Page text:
Friday, December 4, 2020

Ontario and Canadian Government, and UNDRIP

The following letter was sent to my MP and MPP.

John Fraser, my MPP in Ottawa South,
Honourable David McGuinty, my MP in Ottawa South

Yesterday the federal government tabled a bill to start discussions about possibly doing something towards implementing  the United Nations Declaration on the Rights of Indigenous Peoples within Canada. The largest policy change is that there will now be a yearly report, and the government will have to justify their lack of progress.

I have criticisms of the bill, which I hope will be quickly addressed in amendments before passing.

As an example, the preamble of the bill includes this clause:

Whereas First Nations, Inuit and the M├ętis Nation have, throughout history and to this day, lived in the lands that are now in Canada with their distinct identities, cultures and ways of life;

This clause shows a lack of understanding of the wampums, including the 2-row and dish with one spoon we should be very familiar with in Ontario. These are treaties to *share* lands and her resources. The colonial Dominion of Canada does not unilaterally "own" these lands, as this bill tries to suggest. If the government starts without understanding that basic truth, it is likely that implementation of UNDRIP and reconciliation will fail.  Truth happens before reconciliation.

Today I read on twitter a statement from Greg Rickford, Kenora-Rainy River MPP. Ontario Minister of Energy, Northern Development and Mines, and Minister of Indigenous Affairs.

While it is disgusting enough to see these obviously conflicting mandates within a single minister, what he said about UNDRIP would be comical if it were not likely what the provincial government will try to use to further delay UNDRIP.

In a statement he claimed that UNDRIP implementation is on a "rushed timeframe"
(Sorry, I couldn't find the statement on )

UNDRIP originated in talks started at the UN in 1982 following a study on the issue.  This is the same year the UK parliament passed the "Canada Act" which allowed the Canadian subsidiary of the UK to change its constitution without those changes needing to be passed by the UK parliament.  Canada, and other colonies of Britain such as the United States, Australia and New Zealand (Five Eyes FVEY colonies), have been actively opposing the declaration from the beginning.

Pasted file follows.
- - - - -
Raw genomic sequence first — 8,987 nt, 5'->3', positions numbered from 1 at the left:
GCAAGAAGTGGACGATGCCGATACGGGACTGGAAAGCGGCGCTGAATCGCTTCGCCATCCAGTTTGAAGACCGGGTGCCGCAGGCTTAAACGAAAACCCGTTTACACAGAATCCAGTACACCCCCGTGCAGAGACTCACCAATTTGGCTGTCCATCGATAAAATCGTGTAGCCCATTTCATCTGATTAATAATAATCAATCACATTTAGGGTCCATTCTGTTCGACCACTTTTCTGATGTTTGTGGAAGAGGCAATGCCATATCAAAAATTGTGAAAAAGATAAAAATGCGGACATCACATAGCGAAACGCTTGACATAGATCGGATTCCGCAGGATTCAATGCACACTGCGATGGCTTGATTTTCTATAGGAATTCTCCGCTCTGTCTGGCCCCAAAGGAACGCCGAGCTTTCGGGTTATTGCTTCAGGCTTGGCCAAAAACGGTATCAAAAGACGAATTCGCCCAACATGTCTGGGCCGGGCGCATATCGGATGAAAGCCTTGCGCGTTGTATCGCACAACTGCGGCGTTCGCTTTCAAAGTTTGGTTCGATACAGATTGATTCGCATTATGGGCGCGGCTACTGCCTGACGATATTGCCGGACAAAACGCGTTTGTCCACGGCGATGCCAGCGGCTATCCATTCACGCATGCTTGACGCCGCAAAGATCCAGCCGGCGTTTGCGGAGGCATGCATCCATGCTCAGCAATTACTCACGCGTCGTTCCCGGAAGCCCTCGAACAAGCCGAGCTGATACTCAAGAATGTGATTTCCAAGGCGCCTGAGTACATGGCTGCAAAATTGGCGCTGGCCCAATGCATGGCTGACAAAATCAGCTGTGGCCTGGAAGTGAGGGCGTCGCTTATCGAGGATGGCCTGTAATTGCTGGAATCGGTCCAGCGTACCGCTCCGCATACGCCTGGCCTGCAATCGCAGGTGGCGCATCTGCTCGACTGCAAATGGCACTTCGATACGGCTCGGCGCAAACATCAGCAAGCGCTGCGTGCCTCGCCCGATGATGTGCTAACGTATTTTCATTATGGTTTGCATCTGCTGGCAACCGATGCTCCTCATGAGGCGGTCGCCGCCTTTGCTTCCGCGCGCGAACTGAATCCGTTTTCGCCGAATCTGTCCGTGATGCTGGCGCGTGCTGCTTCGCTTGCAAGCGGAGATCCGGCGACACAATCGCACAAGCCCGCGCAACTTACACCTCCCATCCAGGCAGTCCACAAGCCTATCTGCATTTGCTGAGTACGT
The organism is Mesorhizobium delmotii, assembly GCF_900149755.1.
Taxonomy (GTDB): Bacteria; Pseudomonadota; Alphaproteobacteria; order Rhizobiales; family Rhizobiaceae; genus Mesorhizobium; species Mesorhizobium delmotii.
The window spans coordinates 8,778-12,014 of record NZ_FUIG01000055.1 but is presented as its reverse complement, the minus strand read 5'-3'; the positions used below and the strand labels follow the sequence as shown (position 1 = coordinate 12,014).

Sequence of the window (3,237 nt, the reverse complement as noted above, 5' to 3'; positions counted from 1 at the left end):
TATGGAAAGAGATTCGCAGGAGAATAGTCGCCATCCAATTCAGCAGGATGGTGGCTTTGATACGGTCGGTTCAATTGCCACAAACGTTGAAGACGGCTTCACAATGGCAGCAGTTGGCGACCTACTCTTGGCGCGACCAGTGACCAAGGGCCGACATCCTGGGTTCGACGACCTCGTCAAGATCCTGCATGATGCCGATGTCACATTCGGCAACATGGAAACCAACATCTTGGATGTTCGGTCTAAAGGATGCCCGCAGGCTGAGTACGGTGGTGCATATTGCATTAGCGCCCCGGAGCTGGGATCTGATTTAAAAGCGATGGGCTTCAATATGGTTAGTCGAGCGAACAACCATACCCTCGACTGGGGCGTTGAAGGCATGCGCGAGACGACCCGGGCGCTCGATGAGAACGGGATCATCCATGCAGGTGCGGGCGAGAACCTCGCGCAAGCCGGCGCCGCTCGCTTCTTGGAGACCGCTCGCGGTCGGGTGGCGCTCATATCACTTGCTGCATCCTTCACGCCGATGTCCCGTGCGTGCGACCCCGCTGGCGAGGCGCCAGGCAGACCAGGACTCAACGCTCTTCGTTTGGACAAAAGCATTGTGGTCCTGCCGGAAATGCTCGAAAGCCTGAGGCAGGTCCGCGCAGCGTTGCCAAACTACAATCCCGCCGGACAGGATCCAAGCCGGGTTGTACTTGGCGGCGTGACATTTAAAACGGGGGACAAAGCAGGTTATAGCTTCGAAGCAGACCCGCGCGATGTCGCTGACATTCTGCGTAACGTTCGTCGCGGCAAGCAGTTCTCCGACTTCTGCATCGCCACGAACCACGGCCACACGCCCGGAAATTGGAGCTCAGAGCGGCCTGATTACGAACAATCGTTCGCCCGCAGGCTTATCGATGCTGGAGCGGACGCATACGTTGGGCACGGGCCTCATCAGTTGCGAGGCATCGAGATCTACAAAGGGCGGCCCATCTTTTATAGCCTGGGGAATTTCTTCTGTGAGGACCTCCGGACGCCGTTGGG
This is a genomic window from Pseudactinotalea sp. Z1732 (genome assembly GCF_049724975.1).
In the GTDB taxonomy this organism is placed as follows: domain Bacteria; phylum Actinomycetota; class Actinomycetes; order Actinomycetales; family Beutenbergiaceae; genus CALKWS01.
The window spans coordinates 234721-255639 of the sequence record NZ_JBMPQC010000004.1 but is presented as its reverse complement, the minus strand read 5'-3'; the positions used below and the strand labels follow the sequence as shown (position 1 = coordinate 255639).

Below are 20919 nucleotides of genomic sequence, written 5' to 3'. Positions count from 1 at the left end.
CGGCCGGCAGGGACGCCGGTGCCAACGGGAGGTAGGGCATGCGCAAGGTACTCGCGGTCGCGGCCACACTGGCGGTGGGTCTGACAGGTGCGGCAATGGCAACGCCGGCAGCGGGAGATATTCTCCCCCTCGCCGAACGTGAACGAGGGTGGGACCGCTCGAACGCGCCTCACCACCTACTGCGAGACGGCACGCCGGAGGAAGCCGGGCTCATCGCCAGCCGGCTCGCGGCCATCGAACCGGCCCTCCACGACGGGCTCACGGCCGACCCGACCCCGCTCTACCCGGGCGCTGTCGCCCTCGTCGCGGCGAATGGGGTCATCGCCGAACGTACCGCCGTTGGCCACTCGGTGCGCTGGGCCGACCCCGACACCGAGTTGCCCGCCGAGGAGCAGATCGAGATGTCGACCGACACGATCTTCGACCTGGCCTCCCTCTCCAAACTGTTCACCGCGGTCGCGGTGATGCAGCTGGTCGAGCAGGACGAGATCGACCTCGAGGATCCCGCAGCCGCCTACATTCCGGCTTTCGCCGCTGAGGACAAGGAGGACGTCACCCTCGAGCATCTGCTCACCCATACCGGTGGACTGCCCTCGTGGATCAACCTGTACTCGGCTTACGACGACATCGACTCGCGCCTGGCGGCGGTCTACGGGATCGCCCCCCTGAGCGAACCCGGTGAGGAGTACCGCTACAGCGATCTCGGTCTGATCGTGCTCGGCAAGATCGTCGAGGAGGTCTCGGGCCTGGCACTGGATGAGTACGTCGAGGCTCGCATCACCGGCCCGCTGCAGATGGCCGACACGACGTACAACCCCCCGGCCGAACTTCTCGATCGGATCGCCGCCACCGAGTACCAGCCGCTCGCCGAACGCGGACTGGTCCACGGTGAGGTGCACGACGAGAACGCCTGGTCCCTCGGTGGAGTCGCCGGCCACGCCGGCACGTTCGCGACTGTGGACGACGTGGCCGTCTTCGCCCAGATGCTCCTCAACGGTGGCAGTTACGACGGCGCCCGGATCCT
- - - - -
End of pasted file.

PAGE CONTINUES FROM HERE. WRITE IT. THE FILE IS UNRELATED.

It is not like the Canadian government is happy about implementing this law, but that it has become increasingly obvious that the legitimacy of these colonies is being questioned internationally the way they are currently operating.

I agree with the idea that Canada was created in a rushed timeframe, with the UK wanting to create a subsidiary to externalise many existing treaty obligations and debt. In this rush many of the core concepts and treaties that allowed British North America to exist were not adequately encoded in Canadian law. Finally fixing some of the flaws in the UK's British North America (BNA) Act 1867 via UNDRIP is extremely important to Canada's continued legitimacy.

The BNA Act 1867 that some believe created Canada as a separate country from Britain is less than 3 times my age, and the Canada Act 1982 passed by the UK parliament happened within my lifetime.  While I agree that Canada is quite young by First Civilizations standards, that also means it should be easier to gain maturity.

Thank you for reading.  I live in the housing development behind the provincial constituency office and across Bank St from the federal constituency office.  I am available to discuss this further if you wish.

Where I live and work, as well as your offices, are on unceded Algonquin territory.

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